The Life of Country Life 14th October 2017 – Posted in: Fiction

Ken Edwards talks about his novel, Country Life, published by Unthank in November 2015

 
I started writing the novel that became Country Life nearly 20 years ago. I’d just completed my first successful (in my eyes) novel, Futures, which had suffered a series of publishing setbacks before I brought it out under the Reality Street imprint in 1998. Country Life was to have been the next one.

Instead, I got side-tracked – once again.

I started off as a fiction writer in the late 1970s, having a few short stories published here and there, inspired by Kafka, Beckett, Pynchon and others. But poetry kept sidetracking me and I also got disillusioned with the whole idea of fiction, characterisation, plot. And whereas I had few available peers or mentors in the world of contemporary fiction, there were a lot of people I knew doing new things with poetry that totally fascinated me, as did the world of small press publishing, where you could be your own master.

But my natural unit of composition was always the sentence, even when I was fragmenting those sentences beyond recognition. And I never let go of narrative –even when the narratives I was handling were similarly fragmented. Blowing patterns apart, then putting them together again.

Futures (still available) was the first extended, novel-length narrative I was totally happy with. And Country Life was to take it further. Except it didn’t. It wasn’t working, and I abandoned it.

About two or three years ago, I had another look. The thing was in pieces, but there was some twitching life in it. Music, my other passion, was there in theme and spirit. There was a musical structure underlying it, like Bartok’s arches: five sections, the central one being the pivot, and within each section, fractally, a similar structure – the hope was that this would challenge the classical “golden section” form (i.e. with the climax coming two-thirds through, followed by a resolution).

In a period when, having been made redundant in my day job, I was forcing myself to write every morning (the self-instruction was “write something – even just a sentence”) I set to rebuilding this abandoned entity. I rewrote or substantially revised those parts I’d already written, and little by little filled in the immense gaps. The arc of the plot had never been totally clear, but it began to reveal itself. And the characters.

Clearly, Dennis, the hapless young would-be composer, is a version of the younger me. He is basically an idiot, but he means no harm. Tarquin, his Marxist poet friend/nemesis, represents everyone who has been my nemesis, but also has components of myself in him. The enigmatic Alison, a.k.a. Wanda, while superficially playing the part of the unattainable woman (or the woman who offers attainability and then withdraws it), is actually someone trying to be something she doesn’t quite understand the implications of. Her rock musician husband, Severin, frightened me more and more as I wrote him. I think the frightening part is how familiar he became and how much I identified with him.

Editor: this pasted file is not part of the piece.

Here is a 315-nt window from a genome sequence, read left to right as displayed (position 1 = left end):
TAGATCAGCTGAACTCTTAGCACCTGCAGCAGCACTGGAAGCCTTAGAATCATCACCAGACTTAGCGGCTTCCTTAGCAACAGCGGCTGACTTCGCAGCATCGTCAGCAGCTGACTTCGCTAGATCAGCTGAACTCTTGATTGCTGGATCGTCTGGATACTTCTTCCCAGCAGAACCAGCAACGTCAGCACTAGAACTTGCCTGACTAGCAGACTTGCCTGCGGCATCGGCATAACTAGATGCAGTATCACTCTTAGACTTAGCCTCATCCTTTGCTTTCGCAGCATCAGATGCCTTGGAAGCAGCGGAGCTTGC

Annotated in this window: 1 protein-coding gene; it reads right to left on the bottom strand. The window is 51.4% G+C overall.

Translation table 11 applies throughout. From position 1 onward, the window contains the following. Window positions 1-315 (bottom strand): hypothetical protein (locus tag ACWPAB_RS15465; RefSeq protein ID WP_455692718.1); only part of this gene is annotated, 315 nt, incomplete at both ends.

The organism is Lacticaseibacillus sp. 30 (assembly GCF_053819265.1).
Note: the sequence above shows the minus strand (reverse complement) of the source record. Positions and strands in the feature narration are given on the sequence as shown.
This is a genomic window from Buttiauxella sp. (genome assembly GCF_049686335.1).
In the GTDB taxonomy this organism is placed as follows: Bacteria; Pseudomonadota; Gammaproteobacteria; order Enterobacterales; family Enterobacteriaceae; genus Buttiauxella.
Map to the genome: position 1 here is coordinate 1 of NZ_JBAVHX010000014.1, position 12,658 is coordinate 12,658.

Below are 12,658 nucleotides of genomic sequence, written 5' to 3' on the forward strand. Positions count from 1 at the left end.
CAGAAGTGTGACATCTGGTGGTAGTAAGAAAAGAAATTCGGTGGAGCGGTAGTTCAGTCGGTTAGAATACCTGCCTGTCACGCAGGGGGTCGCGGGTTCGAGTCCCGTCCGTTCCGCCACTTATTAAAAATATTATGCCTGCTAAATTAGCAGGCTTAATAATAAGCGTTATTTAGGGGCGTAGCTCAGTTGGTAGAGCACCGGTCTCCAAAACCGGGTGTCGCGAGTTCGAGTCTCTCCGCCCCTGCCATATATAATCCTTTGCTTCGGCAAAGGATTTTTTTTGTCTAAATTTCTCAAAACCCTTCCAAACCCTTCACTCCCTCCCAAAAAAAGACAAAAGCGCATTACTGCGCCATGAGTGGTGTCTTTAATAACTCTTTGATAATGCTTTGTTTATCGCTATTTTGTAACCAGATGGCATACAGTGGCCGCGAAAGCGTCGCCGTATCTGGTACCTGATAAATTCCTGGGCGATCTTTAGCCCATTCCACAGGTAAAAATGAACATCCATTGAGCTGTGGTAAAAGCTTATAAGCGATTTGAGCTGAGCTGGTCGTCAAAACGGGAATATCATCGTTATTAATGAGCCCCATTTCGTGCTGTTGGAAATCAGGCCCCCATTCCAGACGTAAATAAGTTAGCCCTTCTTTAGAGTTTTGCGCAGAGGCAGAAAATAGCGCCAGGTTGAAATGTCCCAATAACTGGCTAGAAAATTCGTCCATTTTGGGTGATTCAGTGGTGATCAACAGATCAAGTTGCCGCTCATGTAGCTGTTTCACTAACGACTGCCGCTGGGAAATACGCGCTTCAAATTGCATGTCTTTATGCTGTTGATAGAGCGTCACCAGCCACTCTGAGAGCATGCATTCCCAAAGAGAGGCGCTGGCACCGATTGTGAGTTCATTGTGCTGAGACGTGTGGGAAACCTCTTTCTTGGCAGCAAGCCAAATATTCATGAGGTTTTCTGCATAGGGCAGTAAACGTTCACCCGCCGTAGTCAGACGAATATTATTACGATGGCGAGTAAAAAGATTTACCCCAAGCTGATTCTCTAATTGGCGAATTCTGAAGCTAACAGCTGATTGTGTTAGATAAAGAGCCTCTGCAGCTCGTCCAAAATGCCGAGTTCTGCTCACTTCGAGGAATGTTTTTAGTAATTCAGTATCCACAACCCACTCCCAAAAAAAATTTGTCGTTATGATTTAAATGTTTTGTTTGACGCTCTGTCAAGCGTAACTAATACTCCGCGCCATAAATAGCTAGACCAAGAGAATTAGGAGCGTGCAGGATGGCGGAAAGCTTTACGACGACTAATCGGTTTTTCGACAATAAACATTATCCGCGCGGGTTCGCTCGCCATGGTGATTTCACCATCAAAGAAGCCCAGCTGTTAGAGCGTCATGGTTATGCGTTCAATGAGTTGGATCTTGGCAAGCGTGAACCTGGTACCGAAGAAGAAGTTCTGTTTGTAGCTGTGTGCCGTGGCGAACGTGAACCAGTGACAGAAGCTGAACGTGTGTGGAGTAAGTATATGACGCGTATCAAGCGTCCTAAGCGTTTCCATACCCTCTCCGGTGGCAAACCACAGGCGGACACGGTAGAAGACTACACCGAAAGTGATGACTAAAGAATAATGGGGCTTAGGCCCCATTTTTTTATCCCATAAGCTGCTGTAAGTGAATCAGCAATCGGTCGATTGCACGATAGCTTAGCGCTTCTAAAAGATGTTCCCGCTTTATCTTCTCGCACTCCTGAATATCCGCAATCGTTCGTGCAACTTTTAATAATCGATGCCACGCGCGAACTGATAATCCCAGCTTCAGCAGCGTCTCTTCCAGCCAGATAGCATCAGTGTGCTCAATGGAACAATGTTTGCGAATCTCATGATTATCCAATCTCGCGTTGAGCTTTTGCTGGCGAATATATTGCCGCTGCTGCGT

I think the main character, though, is the nuclear power station that looms in the background of this anonymous land-and-sea-scape. When I started writing the book, I was spending a lot of time in rural Suffolk, so the description owes much to Sizewell, though some is taken from Dungeness, about an hour’s drive from where I now live in Hastings.

There is non-verbal commentary throughout from denizens of the natural world, indifferent to the plight of the human characters.

Also, in a tribute to one of the worlds I inhabit, the fictional avatar of a literary hero of mine, the poet Tom Raworth, makes a cameo appearance in the final section. Tom is currently very unwell, but he’s a magnificent fighter. The book is also dedicated to him.
I was pretty satisfied when I finished it. Unlike many of my literary compositions, it is recognisably a standard-length novel, with characters that develop, and a plot. (I am so tired of being told my books are “unmarketable” because they don’t fit established niches.) Actually, the characters are all thwarted in various ways. What they do with this thwarting is up to them (except in the case of poor Severin). I tend to like the Seinfeld makers’ maxim: no hugging, no learning.

Despite one or two rejections, it wasn’t long before I got the thumbs up from Unthank Books, for which I’m very grateful. Soon Country Life will be out in the world and it won’t belong to me any more, which is always a relief. Books have to grow up and become independent, after all.

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